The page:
Magellan Midstream Partners, L.P. Q4 2009 Earnings Call Transcript

Feb. 3.10 | About: Magellan Midstream (MMP)

Magellan Midstream Partners, L.P. (NYSE:MMP)

Q4 2009 Earnings Call Transcript

February 3, 2010 1:30 pm ET

Executives

Don Wellendorf – Chairman, President and CEO

John Chandler – SVP, CFO and Treasurer

Mike Mears – COO

Analysts

Brian Zarahn – Barclays Capital

Sharon Lui – Wells Fargo Securities

Barrett Blaschke – RBC Capital Markets

Ross Payne – Wells Fargo Securities

James Jampel – HITE

Michael Cerasoli – Goldman Sachs

Noah Lerner – Hartz Capital

Darren Horowitz – Raymond James

Operator

Good day and welcome everyone to the fourth quarter 2009 earnings conference call for Magellan Midstream Partners. This call is being recorded. At this time for opening remarks and introductions, I would like to turn the call over to the President and Chief Executive Officer, Mr. Don Wellendorf. Please go ahead, sir.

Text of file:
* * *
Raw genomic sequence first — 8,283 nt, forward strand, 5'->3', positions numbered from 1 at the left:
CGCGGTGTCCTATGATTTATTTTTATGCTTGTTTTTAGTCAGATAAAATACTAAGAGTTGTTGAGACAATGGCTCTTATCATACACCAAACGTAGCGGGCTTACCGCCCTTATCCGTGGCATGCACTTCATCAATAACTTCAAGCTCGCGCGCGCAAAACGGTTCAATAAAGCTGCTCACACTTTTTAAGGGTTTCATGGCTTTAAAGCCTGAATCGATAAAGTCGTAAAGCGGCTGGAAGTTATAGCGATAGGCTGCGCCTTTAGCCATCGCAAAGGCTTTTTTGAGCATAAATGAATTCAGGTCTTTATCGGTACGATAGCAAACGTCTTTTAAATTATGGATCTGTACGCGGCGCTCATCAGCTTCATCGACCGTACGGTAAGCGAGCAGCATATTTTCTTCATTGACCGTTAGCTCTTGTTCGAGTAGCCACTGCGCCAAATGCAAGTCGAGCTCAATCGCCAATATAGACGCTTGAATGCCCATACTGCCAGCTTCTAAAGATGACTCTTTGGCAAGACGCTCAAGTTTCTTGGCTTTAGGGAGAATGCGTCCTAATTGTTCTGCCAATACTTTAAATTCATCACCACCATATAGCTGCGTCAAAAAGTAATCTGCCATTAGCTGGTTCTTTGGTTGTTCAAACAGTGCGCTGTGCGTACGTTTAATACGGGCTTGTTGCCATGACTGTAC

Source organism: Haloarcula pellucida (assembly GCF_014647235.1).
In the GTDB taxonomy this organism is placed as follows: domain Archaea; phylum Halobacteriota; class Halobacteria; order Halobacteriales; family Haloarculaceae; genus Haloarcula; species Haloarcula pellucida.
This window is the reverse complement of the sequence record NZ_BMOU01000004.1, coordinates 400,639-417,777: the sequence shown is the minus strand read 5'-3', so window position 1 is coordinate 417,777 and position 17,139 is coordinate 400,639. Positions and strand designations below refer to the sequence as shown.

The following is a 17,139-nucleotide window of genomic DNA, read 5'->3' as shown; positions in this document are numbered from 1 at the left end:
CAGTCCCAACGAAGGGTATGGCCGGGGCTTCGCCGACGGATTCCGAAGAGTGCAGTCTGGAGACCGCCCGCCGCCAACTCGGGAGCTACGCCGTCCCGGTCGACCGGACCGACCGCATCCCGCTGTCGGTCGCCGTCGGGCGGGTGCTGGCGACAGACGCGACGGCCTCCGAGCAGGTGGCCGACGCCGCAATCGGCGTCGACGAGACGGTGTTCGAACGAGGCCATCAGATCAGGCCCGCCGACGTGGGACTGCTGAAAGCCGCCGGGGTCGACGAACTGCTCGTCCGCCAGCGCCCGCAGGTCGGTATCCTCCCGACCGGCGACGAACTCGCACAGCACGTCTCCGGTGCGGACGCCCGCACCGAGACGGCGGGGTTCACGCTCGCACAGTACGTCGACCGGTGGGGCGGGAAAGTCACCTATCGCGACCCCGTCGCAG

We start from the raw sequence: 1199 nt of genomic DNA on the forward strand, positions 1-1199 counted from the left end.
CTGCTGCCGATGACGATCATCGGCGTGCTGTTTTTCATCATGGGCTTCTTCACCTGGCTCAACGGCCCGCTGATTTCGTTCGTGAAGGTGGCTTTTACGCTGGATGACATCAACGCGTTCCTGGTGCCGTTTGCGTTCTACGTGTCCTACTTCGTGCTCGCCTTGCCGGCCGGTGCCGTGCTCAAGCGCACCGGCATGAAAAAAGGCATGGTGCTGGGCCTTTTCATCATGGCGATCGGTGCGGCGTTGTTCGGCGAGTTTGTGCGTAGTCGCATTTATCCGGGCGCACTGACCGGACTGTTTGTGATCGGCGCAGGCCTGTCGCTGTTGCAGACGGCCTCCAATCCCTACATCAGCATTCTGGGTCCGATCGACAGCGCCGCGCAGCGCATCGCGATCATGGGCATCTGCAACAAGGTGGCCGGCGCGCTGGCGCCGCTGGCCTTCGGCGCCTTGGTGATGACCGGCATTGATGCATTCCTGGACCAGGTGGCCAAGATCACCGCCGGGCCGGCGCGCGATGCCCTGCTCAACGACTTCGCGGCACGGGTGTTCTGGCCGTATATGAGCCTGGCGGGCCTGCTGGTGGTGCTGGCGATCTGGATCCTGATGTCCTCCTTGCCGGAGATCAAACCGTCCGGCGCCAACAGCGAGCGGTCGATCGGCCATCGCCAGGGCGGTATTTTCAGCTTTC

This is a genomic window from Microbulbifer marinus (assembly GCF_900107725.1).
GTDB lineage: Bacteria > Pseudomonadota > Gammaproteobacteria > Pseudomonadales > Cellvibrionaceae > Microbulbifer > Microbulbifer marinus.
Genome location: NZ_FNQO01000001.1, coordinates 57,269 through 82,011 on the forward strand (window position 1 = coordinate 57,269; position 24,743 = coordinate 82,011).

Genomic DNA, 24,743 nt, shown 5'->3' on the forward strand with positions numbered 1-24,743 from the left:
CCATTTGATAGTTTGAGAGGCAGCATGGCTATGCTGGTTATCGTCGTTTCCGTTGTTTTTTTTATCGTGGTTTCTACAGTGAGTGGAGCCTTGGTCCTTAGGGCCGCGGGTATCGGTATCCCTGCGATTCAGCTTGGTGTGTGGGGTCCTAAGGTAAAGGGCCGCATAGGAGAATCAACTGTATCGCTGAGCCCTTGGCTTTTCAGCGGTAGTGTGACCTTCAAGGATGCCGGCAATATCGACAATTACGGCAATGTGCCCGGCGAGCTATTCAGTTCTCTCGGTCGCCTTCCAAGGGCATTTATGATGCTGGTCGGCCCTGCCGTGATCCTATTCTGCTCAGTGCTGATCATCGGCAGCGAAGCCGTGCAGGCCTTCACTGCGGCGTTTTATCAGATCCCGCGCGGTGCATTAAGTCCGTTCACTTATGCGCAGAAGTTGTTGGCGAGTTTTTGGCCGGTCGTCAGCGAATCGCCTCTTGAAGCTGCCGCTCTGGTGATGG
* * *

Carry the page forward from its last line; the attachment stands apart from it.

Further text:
Don Wellendorf

Thanks. Good afternoon. Thanks you for joining us today to discuss our fourth quarter earnings and our thoughts about what's ahead for Magellan in 2010. Here with me for the company are John Chandler, Mike Mears, our COO and Paula Farrell, who is responsible for Investor Relations.

Before we discuss the quarter, I want to remind you that during this call, Magellan Management will make forward-looking statements defined by the SEC. Such statements are based on our current adjustments regarding some of the factors that could impact the future performance of Magellan. You should form your own opinions about Magellan's future performance based on the risk factors and other information discussed in our filings with the SEC.